Many VVV-gidsen guides have an annual review of events in a particular region or province. For up-to-date information on events, exhibitions, performances and films, it is worth looking in the entertainment supplements issued by daily papers , or ask at the local VVV office. Plays, concerts, special events and festivals are usually advertised on billboards or in cafés. Special regional and local entertainment guides are also a good source of information; for example, the monthly Uitkrant tells you what’s on in Amsterdam in the way of theatre, while the weekly Uitloper is Utrecht’s entertainment guide. These guides are distributed at many sites free of charge. Tickets for concerts and events are available not only at the box office of the venue itself but also via the national Ticket Service and at VVV offices. Some towns also have their own booking bureau; for instance, in Amsterdam you can book your tickets at the AUB , and in The Hague you can get your tickets at the Bespreekbureau Haagsche Courant .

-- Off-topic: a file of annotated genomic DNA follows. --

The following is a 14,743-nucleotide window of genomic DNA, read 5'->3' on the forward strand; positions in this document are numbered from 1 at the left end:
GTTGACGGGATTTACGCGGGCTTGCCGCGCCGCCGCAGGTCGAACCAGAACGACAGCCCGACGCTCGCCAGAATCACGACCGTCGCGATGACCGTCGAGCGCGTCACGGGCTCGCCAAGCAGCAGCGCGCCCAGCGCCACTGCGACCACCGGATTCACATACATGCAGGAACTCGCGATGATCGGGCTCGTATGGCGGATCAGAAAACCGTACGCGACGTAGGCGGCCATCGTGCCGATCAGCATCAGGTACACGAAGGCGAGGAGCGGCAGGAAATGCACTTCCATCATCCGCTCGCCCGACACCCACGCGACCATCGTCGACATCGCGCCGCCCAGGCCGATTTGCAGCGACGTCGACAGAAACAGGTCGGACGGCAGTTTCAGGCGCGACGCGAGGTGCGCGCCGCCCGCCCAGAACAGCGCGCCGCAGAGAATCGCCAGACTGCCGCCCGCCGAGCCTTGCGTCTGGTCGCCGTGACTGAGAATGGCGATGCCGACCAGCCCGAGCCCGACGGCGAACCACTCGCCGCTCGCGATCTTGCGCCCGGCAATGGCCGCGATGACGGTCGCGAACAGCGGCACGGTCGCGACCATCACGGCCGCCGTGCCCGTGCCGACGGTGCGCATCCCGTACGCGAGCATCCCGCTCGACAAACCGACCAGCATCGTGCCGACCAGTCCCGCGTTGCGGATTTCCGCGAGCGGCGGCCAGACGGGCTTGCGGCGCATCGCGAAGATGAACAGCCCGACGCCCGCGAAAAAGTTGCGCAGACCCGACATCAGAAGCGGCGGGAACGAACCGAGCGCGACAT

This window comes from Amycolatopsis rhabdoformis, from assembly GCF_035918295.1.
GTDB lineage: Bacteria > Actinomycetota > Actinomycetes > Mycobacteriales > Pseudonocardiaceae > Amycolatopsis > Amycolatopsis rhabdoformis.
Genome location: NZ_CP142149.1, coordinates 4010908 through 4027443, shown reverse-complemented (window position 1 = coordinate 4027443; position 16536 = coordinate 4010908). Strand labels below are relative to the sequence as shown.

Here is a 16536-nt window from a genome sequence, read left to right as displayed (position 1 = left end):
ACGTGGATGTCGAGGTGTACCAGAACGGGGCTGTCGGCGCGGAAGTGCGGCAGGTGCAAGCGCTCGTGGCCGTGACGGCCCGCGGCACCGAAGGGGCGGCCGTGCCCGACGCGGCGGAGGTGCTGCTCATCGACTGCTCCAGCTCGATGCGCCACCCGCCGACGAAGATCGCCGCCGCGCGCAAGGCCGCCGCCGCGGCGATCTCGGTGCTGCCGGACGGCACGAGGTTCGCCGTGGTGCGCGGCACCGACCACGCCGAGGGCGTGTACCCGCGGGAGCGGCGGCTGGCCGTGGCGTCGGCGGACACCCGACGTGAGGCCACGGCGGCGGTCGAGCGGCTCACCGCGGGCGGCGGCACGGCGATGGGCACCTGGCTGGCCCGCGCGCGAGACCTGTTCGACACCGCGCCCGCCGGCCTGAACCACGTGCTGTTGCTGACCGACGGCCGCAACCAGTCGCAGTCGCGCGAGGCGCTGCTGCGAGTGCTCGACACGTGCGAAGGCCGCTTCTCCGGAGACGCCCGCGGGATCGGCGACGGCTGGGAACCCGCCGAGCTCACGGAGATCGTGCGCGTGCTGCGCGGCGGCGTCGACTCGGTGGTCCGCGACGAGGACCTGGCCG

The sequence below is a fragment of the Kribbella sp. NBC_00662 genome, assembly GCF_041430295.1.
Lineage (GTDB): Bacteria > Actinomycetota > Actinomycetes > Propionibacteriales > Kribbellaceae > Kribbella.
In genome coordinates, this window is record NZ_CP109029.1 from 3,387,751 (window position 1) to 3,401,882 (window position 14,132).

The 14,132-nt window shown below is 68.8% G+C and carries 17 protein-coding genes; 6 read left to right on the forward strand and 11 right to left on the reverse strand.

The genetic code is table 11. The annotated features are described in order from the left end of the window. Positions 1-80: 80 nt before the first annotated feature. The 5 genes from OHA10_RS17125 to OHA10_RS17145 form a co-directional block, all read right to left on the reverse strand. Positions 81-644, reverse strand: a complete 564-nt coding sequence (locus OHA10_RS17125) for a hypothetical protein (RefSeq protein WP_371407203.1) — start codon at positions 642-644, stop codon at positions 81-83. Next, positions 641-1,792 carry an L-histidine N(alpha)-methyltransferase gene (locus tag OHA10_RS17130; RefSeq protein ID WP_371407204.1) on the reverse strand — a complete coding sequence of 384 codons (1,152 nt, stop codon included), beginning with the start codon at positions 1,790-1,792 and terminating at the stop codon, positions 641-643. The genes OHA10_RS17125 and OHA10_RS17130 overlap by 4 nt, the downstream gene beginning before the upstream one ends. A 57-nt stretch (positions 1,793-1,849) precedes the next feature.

The Annual Museum Card (Museumjaarkaart) has quickly risen to huge popularity. It costs ¤39.95 for people over the age of 25, and ¤19.95 for under-25s. It gives the holder free entry to over 440 museums in the country. However, you usually have to pay a supplement for special exhibitions. The card is available at all participating museums and at VVVs, and requires a passport photograph. It can also be ordered from the Stichting Museumjaarkaart (also available over the Internet).


Most public buildings have good facilities for travellers with disabilities. Museums, art galleries, cinemas and theatres generally are wheelchair-accessible. Only some establishments in very old buildings are less accessible, but there are always staff who are able to lend a hand. If you require assistance it’s a good idea to phone in advance. Accessibility information for hotels is given on page 387.

In Amsterdam and other major cities, all main pedestrian crossings are equipped with sound for the blind. For disabled people travelling by train, the NS has issued a pack entitled Gehandicap ten. This contains information on Dutch railway stations and what facilities they have, and also lists the stations (there are approximately 150 of them) where people in wheelchairs can get assistance when boarding and alighting from trains. Many trains have wheelchair-accessible doors, and most new double-decker trains have wheelchairaccessible toilets. If you need help, it’s best to contact the Bureau Assistentieverlening Gehandicapten three hours before travelling.